White collar workers have long enjoyed being able to operate from their homebase, while the offshoring of blue-collar workers allowed them to enjoy the perks of globalization.
However, economists are now predicting that the mass shift to remote work could change all of that.
According to Richard Baldwin, an economist at the Graduate Institute in Geneva, jobs that can be performed remotely could be at risk as someone with the same skills in other countries may do the same level of work — for much less pay.
Remote work has reshaped much of how the global economy operates, with companies more likely to outsource their labor to cut costs amid the workforce shortage.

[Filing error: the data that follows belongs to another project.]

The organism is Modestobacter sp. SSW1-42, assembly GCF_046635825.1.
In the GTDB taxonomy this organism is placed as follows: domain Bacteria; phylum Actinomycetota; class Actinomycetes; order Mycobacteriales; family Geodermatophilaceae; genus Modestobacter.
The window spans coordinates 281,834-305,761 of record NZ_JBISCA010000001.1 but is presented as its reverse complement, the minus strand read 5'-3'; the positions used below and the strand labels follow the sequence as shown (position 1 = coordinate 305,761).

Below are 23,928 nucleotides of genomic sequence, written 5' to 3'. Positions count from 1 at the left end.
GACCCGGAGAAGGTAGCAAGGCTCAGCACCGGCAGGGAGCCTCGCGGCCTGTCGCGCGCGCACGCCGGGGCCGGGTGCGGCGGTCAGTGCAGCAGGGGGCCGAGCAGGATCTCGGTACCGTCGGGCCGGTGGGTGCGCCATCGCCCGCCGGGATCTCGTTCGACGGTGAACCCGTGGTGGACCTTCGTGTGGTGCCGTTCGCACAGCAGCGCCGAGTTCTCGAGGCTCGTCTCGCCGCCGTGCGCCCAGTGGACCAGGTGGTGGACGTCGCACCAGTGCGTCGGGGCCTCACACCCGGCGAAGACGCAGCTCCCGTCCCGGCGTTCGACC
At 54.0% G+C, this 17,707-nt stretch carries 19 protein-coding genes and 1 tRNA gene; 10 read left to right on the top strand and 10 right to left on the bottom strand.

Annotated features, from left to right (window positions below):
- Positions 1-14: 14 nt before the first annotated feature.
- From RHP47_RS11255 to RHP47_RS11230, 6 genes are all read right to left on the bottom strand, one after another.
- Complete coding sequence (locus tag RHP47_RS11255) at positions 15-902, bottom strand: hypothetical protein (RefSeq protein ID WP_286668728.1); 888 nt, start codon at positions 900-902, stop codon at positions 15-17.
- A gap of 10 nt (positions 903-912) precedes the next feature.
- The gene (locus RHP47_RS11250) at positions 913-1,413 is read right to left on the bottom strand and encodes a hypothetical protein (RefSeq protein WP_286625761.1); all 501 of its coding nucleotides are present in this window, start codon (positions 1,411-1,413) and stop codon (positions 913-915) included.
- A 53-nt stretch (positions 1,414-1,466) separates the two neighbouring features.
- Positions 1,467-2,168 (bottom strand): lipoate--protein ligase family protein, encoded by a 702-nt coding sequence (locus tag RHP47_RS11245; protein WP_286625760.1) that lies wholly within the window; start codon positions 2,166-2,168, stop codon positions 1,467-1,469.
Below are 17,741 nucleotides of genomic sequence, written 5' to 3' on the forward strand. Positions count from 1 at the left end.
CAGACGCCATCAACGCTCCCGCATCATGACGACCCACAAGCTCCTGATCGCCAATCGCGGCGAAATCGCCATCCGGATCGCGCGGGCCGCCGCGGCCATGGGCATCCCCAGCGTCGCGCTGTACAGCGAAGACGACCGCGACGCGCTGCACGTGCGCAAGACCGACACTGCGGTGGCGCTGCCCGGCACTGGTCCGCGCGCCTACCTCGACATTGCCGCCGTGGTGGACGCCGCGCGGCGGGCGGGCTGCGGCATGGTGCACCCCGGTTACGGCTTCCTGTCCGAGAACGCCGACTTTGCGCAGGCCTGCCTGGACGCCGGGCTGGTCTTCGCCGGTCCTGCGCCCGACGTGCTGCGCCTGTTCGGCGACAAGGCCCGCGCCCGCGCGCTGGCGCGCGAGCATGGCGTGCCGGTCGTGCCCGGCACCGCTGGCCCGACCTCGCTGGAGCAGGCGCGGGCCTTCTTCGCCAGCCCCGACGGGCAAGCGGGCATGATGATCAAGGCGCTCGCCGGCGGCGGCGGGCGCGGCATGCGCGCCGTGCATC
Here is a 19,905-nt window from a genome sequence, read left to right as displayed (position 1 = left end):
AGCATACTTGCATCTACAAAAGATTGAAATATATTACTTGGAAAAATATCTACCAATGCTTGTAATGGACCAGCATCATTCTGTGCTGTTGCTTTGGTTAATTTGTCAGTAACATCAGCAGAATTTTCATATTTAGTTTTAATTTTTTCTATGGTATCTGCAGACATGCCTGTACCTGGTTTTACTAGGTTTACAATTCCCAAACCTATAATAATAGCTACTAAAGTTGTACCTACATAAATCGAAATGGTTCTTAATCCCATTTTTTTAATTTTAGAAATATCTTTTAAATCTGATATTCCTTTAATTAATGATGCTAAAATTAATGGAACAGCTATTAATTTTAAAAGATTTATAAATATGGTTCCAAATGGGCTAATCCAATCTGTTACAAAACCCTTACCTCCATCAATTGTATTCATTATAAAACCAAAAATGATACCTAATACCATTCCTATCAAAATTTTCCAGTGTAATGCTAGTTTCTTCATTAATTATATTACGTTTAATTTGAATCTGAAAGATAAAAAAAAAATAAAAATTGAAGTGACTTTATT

Not only is the demand for contractors more relevant than ever, the total number of professionals pivoting to independent work has skyrocketed since the onset of the pandemic, mainly due to the desire for more flexibility in their daily schedules.
This is good news for the world’s largest corporations. In fact, research shows that U.S. companies have started relying more on contractors, with the number of contractor payments jumping 56% from 2019 to early 2022 according to payroll firm Gusto.
“The pandemic became a very volatile time, and lots of businesses needed to pivot on very quick timelines,” said Liz Wilke, principal economist at Gusto. “And they also needed skills and capabilities that they didn’t have before or could not get in the talent market. And that is the primary advantage of contractors.”